Teachers Being Asked to "Take 20"

Montgomery - From January 22 until February 15, 2008, all certified education personnel in the state of Alabama are being asked to "Take 20."

Take 20 minutes out of their day to participate in a historic, statewide, on-line survey - voice their opinions, and make a difference in Alabama education.

In an unprecedented display of solidarity, proponents of education statewide have banded together to find out what teacher's perceptions are of their teaching and working conditions.

Officials from the Governor Bob Riley's office, Alabama Department of Education, Alabama Education Association (AEA), A-Plus, Alabama Association of School Boards (AASB), Alabama School Board Association (ASBA), the Council for Leaders in Alabama Schools (CLAS) have all endorsed the totally anonymous on-line survey dubbed, "Take 20: Alabama Teaching and Learning Conditions Survey."

The effort is being spearheaded by the Teacher Working Conditions subcommittee of Governor Riley's Commission on Quality Teaching (GCQT).

The subcommittee is focused on identifying objective opinions on the strengths and weaknesses teachers face in their work environment.

This information will be used to improve working conditions, increase recruitment and retention of quality teachers and ultimately - improve the educational experience for all students.

The survey, which is accessible at http://www.take20alabama.org/ to all certified personnel, will be available 24 hours a day seven days a week.

Each person who qualifies will be given an access code to log on to the survey and take it with complete anonymity.

Tony Thacker, project administrator for the GCQT, said the honest, objective, opinions of Alabama teachers is what's needed to address the core concerns in classrooms.

"If you want to find out the most legitimate data regarding the teaching and learning conditions in our schools, then we really need to go to the individuals who spend their entire professional life in those conditions," Thacker said.

"We can make decisions based on inferences that we get, but we will make much better decisions based on objective data."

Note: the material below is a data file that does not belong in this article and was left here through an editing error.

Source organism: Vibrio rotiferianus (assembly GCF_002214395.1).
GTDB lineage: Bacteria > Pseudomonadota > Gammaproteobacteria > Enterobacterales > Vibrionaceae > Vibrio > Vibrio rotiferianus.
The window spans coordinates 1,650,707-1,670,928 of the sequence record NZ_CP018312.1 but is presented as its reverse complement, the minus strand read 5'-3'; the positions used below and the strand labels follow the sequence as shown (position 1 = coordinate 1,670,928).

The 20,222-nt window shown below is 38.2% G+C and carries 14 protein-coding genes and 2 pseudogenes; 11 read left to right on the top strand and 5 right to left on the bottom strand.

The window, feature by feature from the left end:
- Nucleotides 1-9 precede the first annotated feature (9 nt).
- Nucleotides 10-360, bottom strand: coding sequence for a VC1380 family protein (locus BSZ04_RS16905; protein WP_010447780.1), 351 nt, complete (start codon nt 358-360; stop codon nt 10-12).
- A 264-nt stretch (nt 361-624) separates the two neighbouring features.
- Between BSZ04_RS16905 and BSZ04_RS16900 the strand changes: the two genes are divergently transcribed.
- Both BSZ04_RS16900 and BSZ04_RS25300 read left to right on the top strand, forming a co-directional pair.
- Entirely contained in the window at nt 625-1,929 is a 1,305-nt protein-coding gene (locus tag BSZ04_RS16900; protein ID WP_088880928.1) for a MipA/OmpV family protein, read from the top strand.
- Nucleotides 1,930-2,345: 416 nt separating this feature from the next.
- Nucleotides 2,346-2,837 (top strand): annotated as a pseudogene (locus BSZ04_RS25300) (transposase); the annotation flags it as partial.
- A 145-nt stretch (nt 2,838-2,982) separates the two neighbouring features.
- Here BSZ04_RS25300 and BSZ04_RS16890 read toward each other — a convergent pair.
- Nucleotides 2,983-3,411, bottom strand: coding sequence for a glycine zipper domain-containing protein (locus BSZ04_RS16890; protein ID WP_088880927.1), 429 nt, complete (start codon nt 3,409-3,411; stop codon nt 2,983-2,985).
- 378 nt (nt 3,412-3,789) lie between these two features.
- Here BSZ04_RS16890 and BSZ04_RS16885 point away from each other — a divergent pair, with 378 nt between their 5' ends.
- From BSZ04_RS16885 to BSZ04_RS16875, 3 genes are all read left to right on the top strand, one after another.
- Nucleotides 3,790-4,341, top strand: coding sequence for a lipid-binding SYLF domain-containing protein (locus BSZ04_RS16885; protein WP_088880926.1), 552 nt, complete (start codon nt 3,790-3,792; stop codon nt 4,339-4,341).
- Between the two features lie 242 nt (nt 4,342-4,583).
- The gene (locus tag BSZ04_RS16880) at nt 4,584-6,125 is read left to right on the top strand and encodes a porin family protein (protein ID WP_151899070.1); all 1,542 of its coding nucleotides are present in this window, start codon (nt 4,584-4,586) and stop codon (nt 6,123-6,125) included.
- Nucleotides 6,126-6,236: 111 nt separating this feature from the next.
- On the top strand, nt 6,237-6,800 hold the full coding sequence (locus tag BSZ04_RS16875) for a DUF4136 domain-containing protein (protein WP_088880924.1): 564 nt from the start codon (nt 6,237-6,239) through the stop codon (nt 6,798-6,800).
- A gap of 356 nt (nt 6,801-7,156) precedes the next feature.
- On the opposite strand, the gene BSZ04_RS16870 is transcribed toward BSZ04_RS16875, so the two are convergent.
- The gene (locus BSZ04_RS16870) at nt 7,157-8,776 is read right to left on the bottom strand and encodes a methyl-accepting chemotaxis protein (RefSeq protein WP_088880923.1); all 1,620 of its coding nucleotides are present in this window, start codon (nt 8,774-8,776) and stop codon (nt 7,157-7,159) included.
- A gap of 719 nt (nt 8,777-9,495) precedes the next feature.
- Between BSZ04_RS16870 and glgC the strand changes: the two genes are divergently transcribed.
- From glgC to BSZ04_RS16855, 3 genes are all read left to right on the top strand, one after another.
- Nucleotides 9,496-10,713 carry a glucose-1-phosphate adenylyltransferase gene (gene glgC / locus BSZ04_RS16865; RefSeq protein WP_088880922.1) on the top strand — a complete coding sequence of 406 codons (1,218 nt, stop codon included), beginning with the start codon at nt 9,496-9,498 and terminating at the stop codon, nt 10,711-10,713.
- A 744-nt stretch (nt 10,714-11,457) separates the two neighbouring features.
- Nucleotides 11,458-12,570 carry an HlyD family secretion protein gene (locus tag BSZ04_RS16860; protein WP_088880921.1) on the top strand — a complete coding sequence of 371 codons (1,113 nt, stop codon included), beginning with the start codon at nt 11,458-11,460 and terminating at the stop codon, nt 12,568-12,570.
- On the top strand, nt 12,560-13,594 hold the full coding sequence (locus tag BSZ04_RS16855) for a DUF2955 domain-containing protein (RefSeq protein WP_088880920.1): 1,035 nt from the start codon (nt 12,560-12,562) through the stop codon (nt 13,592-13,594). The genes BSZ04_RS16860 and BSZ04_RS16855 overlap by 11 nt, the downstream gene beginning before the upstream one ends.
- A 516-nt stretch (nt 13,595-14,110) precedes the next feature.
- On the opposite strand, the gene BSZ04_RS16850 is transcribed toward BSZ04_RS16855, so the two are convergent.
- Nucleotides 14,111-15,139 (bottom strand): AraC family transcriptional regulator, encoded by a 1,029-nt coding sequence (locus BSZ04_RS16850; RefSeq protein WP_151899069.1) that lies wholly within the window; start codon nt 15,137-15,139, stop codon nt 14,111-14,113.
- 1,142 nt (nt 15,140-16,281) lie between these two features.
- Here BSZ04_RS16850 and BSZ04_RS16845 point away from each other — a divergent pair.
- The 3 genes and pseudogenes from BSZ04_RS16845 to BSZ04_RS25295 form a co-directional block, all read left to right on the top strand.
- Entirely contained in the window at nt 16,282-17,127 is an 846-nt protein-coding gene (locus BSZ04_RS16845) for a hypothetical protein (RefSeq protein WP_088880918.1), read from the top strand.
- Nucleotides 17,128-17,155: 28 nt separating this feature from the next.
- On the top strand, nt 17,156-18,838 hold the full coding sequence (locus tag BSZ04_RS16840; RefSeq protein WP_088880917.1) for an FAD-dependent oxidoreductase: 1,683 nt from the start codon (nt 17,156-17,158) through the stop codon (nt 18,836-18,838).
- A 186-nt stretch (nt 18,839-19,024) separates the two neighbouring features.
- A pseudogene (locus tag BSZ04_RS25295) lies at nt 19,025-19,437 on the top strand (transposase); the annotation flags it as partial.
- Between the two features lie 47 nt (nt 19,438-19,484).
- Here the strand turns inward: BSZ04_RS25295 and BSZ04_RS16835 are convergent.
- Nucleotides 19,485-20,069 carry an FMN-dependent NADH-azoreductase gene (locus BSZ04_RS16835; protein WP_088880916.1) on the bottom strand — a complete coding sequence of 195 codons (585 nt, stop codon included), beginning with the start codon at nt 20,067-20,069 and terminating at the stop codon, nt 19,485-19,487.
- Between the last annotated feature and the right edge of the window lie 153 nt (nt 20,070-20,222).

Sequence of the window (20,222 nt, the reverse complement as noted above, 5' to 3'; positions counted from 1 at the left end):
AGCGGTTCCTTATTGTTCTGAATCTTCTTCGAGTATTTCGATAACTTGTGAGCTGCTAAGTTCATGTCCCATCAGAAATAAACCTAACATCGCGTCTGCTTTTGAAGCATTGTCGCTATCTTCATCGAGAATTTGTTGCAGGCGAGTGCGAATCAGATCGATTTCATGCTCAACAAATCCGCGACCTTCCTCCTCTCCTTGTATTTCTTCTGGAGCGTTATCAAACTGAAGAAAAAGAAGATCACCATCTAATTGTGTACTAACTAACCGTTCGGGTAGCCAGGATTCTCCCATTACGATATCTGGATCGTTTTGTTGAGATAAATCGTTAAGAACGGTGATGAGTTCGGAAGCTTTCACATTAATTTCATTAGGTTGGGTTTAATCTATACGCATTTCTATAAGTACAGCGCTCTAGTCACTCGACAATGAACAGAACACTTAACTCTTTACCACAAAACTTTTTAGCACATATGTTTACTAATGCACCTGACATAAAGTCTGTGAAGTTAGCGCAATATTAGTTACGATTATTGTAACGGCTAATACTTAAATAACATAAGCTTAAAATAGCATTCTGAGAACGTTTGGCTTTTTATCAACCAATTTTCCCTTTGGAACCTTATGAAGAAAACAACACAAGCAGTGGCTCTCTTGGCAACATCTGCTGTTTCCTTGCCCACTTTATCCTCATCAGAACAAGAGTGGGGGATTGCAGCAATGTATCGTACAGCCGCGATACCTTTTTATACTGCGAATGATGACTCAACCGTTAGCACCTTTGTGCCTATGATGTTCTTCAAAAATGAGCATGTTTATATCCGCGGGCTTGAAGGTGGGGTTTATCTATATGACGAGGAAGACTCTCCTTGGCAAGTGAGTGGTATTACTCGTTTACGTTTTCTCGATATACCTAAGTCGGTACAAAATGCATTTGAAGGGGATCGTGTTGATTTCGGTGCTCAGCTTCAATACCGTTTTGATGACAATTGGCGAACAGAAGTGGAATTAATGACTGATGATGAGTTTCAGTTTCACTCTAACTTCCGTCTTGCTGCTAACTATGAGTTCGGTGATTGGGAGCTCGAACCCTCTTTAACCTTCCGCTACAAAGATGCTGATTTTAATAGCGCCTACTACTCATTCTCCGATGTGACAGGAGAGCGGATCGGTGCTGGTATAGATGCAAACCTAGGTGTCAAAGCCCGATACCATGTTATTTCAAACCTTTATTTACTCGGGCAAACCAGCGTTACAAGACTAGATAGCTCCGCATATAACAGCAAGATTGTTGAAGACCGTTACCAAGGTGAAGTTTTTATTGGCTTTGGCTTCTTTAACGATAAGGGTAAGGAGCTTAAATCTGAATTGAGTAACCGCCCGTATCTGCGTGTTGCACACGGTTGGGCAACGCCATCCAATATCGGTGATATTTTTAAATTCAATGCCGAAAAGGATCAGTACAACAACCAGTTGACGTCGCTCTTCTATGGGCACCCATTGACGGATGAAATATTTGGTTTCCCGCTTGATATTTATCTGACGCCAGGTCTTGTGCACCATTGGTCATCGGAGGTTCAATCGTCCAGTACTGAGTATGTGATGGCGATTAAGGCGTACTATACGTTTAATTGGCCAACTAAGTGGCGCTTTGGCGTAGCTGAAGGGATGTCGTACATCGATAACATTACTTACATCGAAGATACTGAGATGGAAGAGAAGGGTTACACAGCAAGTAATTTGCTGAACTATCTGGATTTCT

Thacker said this will provide education stakeholders with the kind of information needed to address the concerns of school-based practitioners.

He said the survey will consist of several domains including professional development and time management, and the GCQT will use the survey results to determine which aspects of the working conditions have the greatest impact on the teacher's decision to remain in the profession or leave.

With a survey of this magnitude it was important to approach teachers, principals and other certified personnel as a united front, with the understanding that no one group is attempting to use the data from this survey to push their individual agenda.

The data extracted form this survey is purely intended to help better understand the perspective of Alabama educators.

Susan Salter, director of membership services for the Alabama Association of School Boards, said the collaborative spirit that all of the educational organizations involved brought to the table makes evident the importance of the Take 20 survey.

"It's just a very broad-based group of organizations that have come together because we all believe that this data is so important," Salter said.

She said in addition to the statewide study, each school that has a participation rate of 50 percent will receive an individual report that can be used to address issues at the local level.

The idea, Salter said, is that if teacher's working conditions can be changed in ways that makes them more effective, more productive and better equipped to deal with their challenges, ultimately it will have a positive effect on student achievement.